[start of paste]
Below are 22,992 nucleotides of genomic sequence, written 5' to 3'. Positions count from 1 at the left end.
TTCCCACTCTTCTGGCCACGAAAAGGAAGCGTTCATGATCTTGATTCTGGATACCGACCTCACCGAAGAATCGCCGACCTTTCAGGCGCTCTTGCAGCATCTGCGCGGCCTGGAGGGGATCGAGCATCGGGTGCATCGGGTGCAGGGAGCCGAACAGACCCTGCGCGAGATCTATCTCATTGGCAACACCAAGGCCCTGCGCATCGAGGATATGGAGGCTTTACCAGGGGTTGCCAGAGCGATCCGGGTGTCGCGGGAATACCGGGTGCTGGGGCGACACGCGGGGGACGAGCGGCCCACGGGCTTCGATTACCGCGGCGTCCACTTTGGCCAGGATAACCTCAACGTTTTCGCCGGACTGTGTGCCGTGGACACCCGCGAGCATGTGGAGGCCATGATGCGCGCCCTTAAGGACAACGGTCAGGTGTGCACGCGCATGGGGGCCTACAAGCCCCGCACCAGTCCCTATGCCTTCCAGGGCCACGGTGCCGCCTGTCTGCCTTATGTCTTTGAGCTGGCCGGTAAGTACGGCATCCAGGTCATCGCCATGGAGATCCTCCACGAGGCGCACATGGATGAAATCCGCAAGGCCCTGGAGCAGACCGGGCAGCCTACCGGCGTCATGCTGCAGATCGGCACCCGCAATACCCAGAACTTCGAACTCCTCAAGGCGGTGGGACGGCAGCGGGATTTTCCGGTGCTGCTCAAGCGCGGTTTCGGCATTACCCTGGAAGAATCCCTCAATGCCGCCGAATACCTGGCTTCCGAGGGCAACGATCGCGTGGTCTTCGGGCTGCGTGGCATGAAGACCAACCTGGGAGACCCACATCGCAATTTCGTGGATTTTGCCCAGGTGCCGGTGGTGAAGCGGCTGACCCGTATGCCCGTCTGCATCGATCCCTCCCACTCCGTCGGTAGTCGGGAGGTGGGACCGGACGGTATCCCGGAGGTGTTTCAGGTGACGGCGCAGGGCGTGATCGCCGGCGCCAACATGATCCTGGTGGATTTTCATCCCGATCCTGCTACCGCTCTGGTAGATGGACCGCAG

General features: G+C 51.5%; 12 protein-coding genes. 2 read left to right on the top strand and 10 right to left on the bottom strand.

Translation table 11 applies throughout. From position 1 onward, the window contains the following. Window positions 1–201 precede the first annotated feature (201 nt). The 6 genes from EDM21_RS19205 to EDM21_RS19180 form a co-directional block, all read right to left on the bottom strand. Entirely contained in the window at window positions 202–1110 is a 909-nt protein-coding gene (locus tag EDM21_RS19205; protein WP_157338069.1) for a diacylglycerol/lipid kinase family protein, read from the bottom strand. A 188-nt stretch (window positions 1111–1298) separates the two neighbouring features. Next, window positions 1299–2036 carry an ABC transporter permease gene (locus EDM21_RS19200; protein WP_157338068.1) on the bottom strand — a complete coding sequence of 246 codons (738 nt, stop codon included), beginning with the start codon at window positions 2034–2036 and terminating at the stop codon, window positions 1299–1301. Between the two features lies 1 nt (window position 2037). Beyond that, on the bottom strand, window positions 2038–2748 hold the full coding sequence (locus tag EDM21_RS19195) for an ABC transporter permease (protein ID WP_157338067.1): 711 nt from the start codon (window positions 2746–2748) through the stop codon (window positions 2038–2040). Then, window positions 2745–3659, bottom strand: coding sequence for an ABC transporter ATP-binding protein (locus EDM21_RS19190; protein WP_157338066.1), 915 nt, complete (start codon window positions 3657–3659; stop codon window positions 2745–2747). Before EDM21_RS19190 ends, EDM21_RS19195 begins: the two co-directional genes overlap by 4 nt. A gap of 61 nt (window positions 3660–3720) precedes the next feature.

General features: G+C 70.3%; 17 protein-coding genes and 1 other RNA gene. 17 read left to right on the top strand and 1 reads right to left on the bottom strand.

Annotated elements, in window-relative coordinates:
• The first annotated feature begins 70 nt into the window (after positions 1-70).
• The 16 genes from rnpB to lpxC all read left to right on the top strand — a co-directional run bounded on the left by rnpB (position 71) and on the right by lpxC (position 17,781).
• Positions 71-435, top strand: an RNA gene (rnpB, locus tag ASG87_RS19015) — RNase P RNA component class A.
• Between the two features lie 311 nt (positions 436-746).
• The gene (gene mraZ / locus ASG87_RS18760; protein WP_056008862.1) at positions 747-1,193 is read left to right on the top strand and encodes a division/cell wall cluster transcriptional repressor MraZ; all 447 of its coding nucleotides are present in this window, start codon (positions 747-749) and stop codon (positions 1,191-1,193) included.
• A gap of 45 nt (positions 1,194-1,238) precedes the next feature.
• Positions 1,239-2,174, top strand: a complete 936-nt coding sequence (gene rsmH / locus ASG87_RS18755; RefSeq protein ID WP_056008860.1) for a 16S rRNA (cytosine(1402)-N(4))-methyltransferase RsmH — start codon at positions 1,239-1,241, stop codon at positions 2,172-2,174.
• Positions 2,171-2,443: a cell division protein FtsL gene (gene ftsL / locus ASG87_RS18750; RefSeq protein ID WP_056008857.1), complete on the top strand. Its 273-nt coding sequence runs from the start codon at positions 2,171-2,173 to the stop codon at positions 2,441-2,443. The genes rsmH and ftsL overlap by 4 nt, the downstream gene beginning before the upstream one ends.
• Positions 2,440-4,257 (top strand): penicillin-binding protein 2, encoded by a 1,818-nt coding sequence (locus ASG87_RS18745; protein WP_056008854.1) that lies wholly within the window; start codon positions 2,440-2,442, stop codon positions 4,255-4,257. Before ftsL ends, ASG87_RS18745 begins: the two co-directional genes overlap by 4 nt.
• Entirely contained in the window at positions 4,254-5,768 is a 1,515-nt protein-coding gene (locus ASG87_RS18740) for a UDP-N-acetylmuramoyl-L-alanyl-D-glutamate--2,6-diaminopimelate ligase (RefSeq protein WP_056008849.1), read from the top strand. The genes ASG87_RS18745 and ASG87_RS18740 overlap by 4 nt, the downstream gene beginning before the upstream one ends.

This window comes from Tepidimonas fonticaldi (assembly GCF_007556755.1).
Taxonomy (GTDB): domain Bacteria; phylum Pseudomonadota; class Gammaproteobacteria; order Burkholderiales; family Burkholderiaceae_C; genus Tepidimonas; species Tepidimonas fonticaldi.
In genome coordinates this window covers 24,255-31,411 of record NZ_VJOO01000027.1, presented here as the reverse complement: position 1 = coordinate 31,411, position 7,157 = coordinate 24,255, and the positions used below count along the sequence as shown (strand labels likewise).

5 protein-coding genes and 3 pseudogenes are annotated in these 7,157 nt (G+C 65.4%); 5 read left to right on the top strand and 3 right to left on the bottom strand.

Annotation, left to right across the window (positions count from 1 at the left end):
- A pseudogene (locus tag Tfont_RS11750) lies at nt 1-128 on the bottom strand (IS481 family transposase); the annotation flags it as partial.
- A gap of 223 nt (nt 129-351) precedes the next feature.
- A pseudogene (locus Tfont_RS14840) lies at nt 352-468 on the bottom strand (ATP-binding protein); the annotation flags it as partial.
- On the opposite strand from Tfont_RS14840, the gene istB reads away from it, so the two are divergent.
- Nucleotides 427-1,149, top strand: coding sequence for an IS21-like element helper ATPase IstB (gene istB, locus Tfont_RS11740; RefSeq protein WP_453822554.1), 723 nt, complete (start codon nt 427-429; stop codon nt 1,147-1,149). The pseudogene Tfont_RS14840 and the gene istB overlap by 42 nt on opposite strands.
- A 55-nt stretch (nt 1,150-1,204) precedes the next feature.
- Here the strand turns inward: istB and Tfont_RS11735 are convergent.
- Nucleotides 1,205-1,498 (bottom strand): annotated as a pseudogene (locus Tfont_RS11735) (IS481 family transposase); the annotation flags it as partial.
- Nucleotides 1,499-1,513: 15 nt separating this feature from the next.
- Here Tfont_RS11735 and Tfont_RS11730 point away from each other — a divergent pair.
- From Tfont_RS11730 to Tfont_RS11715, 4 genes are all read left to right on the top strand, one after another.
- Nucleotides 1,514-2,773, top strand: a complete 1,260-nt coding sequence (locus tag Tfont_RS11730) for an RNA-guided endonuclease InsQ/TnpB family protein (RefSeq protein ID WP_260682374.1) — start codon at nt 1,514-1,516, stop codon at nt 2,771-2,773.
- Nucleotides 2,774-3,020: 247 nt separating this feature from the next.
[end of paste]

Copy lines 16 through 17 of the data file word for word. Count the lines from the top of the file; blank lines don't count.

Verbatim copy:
• Entirely contained in the window at positions 4,254-5,768 is a 1,515-nt protein-coding gene (locus ASG87_RS18740) for a UDP-N-acetylmuramoyl-L-alanyl-D-glutamate--2,6-diaminopimelate ligase (RefSeq protein WP_056008849.1), read from the top strand. The genes ASG87_RS18745 and ASG87_RS18740 overlap by 4 nt, the downstream gene beginning before the upstream one ends.

This window comes from Tepidimonas fonticaldi (assembly GCF_007556755.1).